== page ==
Now the Indian government has chosen to defer acceptance of the hardliners’ call till Pakistan has responded to the questions it has raised regarding the identity of the terrorists and their handlers. The situation is too grim to allow room for prevarication. The uproar in the Indian media will keep the Modi government under pressure and reinforce its plea for confining the India-Pakistan talks to terrorism alone, at least for the present.
As matters now stand, the resumption of negotiations between India and Pakistan will depend on the Pakistani national security adviser’s success in convincing the Indian side that this country cannot be held responsible for the latest act of terrorism. The task that Gen Nasir Janjua faces is by no means easy.
The first question to be tackled will be regarding the origin of the raiders. Efforts have already started to attribute the Pathankot attack to the militants operating from the Indian part of Kashmir. First, we had a story told by the Indian citizen who was left half-dead by the terrorists so that he could spread the word that they had come to avenge the execution of Afzal Guru. Now a hitherto unknown outfit is not content with owning responsibility for the raid but goes on to rebut the Indian media’s attempts to implicate Pakistan The government of Pakistan will be better off without such self-appointed counsel.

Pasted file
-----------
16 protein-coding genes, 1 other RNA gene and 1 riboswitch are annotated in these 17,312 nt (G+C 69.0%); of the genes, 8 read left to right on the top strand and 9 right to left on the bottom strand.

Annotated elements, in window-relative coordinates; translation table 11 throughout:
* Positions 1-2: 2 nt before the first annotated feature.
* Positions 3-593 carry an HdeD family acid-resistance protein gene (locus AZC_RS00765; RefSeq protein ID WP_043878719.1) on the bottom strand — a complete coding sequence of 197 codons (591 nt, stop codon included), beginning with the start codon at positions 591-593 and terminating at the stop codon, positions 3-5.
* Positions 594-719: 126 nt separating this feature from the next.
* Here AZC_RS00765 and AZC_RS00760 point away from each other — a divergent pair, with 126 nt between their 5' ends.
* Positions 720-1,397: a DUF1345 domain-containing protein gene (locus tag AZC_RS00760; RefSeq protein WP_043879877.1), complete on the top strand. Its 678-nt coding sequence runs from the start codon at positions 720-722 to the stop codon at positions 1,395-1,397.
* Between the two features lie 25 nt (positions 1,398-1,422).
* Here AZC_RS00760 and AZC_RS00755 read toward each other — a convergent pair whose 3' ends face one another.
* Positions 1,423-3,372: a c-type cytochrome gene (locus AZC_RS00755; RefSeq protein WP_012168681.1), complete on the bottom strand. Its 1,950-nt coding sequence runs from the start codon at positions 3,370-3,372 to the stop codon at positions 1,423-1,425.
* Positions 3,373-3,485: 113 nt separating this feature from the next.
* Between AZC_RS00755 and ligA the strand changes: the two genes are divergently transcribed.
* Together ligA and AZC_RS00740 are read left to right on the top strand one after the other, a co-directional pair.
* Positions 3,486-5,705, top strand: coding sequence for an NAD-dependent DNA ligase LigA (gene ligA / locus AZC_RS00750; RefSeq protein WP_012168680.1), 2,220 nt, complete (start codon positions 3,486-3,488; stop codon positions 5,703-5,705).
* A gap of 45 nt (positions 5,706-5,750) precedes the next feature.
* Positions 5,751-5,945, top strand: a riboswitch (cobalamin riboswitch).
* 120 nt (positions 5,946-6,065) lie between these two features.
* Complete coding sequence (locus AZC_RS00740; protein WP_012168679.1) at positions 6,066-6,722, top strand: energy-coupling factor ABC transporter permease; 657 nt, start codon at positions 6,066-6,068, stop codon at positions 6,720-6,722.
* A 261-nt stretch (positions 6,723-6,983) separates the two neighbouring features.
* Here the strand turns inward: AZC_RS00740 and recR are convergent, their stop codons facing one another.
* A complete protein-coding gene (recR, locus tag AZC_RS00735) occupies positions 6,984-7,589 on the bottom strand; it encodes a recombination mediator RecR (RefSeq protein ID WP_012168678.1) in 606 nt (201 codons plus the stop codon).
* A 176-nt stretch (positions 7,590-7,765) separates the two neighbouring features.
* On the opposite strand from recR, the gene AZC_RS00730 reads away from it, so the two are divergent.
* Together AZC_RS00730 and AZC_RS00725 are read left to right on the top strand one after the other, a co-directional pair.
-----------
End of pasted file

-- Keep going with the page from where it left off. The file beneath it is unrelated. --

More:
This country cannot forever rely on the excuse that the terrorists who mount attacks on India do not spare Pakistan either. This argument means, in the final analysis, that Pakistan cannot overcome the challenge to its own sovereign status, an admission no self-respecting state can hope to live with. If some non-state actors in Pakistan can seriously threaten India and thus precipitate an India-Pakistan clash, then they can also find some other ways to undermine the Pakistani state. It should not be impossible for Islamabad to realise that whenever any Pakistan-based terrorist group assaults India it threatens the integrity of Pakistan itself.
Besides, Islamabad should avoid dealing with the Pathankot affair the way it responded to the Mumbai attacks. As a former chief of the FIA pointed out in these columns sometime ago Pakistan must be “prepared to muster the courage to face uncomfortable truths and combat the demons of militancy that haunt our lands”.
The challenge Pakistan faces is not confined to defending itself against any Indian allegations of exporting terrorism or convincing the world of its innocence; much more real is the need to prevent the cancer of extremism from destroying Pakistan. While the bills for our folly of preferring the good Taliban to the bad ones are still coming in we are now required to stop, for our own survival, dividing terrorists operating within our boundaries into benevolent jihadists and the malevolent ones. This calls for a fresh look at the National Action Plan in order to ensure that the enemies of the state and the people are not able to escape under any garb or pretence.
Published in Dawn, January 7th, 2016